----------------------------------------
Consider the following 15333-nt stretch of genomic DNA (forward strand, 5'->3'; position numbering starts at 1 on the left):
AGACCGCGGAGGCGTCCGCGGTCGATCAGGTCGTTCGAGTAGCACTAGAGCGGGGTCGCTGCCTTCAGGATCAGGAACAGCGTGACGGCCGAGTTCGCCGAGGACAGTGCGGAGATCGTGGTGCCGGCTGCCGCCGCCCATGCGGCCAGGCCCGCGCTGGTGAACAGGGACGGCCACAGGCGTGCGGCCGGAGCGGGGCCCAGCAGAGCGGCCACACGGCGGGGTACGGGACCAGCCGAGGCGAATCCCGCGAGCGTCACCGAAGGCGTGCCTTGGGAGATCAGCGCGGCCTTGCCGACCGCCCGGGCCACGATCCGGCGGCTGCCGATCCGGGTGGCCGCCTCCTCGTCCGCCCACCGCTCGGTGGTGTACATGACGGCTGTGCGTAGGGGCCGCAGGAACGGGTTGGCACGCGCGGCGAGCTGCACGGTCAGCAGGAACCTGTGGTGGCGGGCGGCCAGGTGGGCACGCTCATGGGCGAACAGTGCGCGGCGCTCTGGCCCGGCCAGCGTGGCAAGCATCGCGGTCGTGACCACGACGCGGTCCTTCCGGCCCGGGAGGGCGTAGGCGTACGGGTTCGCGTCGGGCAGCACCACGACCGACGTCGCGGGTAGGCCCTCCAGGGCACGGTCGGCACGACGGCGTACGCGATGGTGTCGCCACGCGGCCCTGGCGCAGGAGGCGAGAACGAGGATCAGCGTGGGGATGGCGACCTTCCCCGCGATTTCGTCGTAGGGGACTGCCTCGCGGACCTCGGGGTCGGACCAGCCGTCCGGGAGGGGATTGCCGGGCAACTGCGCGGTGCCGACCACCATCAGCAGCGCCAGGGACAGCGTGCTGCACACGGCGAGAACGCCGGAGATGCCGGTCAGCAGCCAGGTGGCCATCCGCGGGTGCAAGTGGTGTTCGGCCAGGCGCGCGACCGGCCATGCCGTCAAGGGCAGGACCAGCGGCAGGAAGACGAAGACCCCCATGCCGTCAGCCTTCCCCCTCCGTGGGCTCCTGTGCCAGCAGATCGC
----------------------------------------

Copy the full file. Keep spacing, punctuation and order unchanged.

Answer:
Consider the following 15333-nt stretch of genomic DNA (forward strand, 5'->3'; position numbering starts at 1 on the left):
AGACCGCGGAGGCGTCCGCGGTCGATCAGGTCGTTCGAGTAGCACTAGAGCGGGGTCGCTGCCTTCAGGATCAGGAACAGCGTGACGGCCGAGTTCGCCGAGGACAGTGCGGAGATCGTGGTGCCGGCTGCCGCCGCCCATGCGGCCAGGCCCGCGCTGGTGAACAGGGACGGCCACAGGCGTGCGGCCGGAGCGGGGCCCAGCAGAGCGGCCACACGGCGGGGTACGGGACCAGCCGAGGCGAATCCCGCGAGCGTCACCGAAGGCGTGCCTTGGGAGATCAGCGCGGCCTTGCCGACCGCCCGGGCCACGATCCGGCGGCTGCCGATCCGGGTGGCCGCCTCCTCGTCCGCCCACCGCTCGGTGGTGTACATGACGGCTGTGCGTAGGGGCCGCAGGAACGGGTTGGCACGCGCGGCGAGCTGCACGGTCAGCAGGAACCTGTGGTGGCGGGCGGCCAGGTGGGCACGCTCATGGGCGAACAGTGCGCGGCGCTCTGGCCCGGCCAGCGTGGCAAGCATCGCGGTCGTGACCACGACGCGGTCCTTCCGGCCCGGGAGGGCGTAGGCGTACGGGTTCGCGTCGGGCAGCACCACGACCGACGTCGCGGGTAGGCCCTCCAGGGCACGGTCGGCACGACGGCGTACGCGATGGTGTCGCCACGCGGCCCTGGCGCAGGAGGCGAGAACGAGGATCAGCGTGGGGATGGCGACCTTCCCCGCGATTTCGTCGTAGGGGACTGCCTCGCGGACCTCGGGGTCGGACCAGCCGTCCGGGAGGGGATTGCCGGGCAACTGCGCGGTGCCGACCACCATCAGCAGCGCCAGGGACAGCGTGCTGCACACGGCGAGAACGCCGGAGATGCCGGTCAGCAGCCAGGTGGCCATCCGCGGGTGCAAGTGGTGTTCGGCCAGGCGCGCGACCGGCCATGCCGTCAAGGGCAGGACCAGCGGCAGGAAGACGAAGACCCCCATGCCGTCAGCCTTCCCCCTCCGTGGGCTCCTGTGCCAGCAGATCGC